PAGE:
Professor Hollie Harder

Liberation Through Language

For Hollie Harder, professor of French and Francophone studies at Brandeis, one of the greatest gifts of language acquisition has been the realization that she had choices about how to lead her life, options that extended well beyond those offered by her home culture in the United States.

hollie harder, seated at table with a cup of coffee.Hollie Harder

Harder's discovery of France at age 18 was a life-changing experience that introduced her to a world she had only imagined as a girl growing up outside of Kansas City, Missouri. At that time, her only knowledge of France had come from watching the singer Mireille Mathieu on "The Ed Sullivan Show." In her teenage years, Harder found high school less than satisfying; her small town seemed stifling and provincial, and she longed for the opportunity to explore more in depth the art, music, dance and literature, which, through books, had captured her imagination.

In an out-of-character move, the normally timid Harder applied to be foreign exchange student before starting college. By chance, she was placed in France with a host family in Fos-sur-Mer, a small industrial town on the Mediterranean Sea. Although she arrived with only a rudimentary level of French, she quickly absorbed the French language and culture with the help of her monolingual host family and the students and teachers at the local lycée she attended.

During the course of 11 months, she spoke and heard English only once, when she talked to her family on a landline during the winter holidays. Moreover, learning the French language and culture exposed her not only to different ways of expressing ideas, but also to the notion that the very ideas could be different because they were, in a very real sense, a product of the French language in which they were formed.

At the University of Kansas, the French courses that she enrolled in exclusively for "fun" continued to nurture her Francophile and Francophone soul. She ended up spending her junior year studying in Bordeaux, France, and a year of postgraduate study in Strasbourg, France, before finishing her PhD in French literature and landing at Brandeis University.

For Harder, one of the most rewarding aspects of teaching at Brandeis has been helping students experience in the language classroom what it feels like to be an outsider so that they can more easily empathize with the situation of those who struggle for equality, inclusion and acceptance. Language-learners often feel uneasy speaking and expressing their thoughts in an unfamiliar language, and they may feel uncomfortable with some of the cultural practices they are expected to observe in the classroom. But the experience gives students the opportunity that no other course of study offers: they are put into a situation where they do not just learn about cultural differences, they actually experience what difference feels like.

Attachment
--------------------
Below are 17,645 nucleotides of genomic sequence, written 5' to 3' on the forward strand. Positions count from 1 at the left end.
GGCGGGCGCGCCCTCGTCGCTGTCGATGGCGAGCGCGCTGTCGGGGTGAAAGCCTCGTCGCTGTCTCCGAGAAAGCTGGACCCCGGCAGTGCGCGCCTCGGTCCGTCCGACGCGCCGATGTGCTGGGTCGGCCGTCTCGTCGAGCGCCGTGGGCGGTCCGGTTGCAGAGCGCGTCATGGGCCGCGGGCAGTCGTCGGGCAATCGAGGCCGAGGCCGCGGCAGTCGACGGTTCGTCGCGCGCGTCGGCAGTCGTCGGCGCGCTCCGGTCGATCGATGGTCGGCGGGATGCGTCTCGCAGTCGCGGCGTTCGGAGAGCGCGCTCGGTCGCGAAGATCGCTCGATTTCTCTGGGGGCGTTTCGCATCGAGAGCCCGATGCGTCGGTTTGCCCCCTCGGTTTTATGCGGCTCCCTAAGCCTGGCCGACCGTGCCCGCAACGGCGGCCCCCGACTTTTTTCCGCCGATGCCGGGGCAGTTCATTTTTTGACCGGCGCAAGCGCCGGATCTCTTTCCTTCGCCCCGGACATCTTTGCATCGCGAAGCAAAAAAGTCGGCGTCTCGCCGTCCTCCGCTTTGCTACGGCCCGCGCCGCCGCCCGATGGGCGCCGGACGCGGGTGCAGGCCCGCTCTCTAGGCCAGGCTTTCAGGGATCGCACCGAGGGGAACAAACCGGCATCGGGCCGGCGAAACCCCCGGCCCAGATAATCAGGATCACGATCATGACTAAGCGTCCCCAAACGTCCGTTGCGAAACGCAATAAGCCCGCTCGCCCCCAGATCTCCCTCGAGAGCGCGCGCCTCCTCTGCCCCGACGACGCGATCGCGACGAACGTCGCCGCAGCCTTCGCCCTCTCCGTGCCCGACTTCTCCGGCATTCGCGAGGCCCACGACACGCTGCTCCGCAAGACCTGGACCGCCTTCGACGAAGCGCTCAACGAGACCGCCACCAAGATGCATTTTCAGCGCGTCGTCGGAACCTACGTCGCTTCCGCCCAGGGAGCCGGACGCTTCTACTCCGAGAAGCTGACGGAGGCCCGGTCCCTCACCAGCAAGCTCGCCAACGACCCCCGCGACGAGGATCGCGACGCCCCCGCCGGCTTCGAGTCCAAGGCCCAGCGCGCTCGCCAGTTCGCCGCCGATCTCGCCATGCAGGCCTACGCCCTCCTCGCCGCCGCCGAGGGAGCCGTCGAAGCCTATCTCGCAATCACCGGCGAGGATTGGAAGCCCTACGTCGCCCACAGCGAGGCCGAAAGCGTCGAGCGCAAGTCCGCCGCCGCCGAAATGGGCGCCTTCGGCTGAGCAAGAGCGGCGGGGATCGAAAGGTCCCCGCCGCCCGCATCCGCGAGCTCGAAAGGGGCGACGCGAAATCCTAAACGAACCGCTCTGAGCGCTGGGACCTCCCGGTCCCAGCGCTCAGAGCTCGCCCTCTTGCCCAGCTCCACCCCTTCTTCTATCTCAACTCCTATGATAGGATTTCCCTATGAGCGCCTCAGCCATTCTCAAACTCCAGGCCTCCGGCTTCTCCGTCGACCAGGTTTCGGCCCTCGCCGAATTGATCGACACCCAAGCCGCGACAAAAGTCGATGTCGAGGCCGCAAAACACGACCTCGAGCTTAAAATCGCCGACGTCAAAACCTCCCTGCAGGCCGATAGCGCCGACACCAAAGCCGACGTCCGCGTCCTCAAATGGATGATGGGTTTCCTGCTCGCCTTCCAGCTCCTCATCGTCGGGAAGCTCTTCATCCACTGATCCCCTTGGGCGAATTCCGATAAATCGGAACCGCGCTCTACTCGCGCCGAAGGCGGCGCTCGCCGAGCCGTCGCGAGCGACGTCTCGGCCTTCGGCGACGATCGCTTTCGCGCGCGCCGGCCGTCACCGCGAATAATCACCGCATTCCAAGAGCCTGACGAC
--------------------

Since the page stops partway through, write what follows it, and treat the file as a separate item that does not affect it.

Harder finds this element of language learning especially important at Brandeis because of the social justice mission of the university. Language teachers "put people in the position of being the outsider so that they understand what it is to be an outsider wherever they are," she said.

For instance, learners discover that the French conception of time (past, present and future) differs significantly from that of most Americans. The French conceive of themselves as part of a generation that creates a kind of chain with links to the past and to the future. In this sense, success comes from continuity: maintaining a family business, for example, and continuing the "chaîne des générations." In the United States, however, our image of success lies in breaking away from tradition and creating a new path.

In her courses, Harder helps students make sense not only of their world, but also the worlds of other people. Through literature, film, music and even "bandes dessinées" (Franco-Belgian comics), students come to understand that different languages offer new ways of thinking about the world, a means to understand a different mentality by "putting yourself into someone else's skin," as the French say.

It is a process that may, in fact, provide alternatives for students in their own lives, like the alternatives Harder found herself. "French changed my life; it gave me a life," she said.

This interview was conducted in 2018-19 by Diana Filar, PhD'21.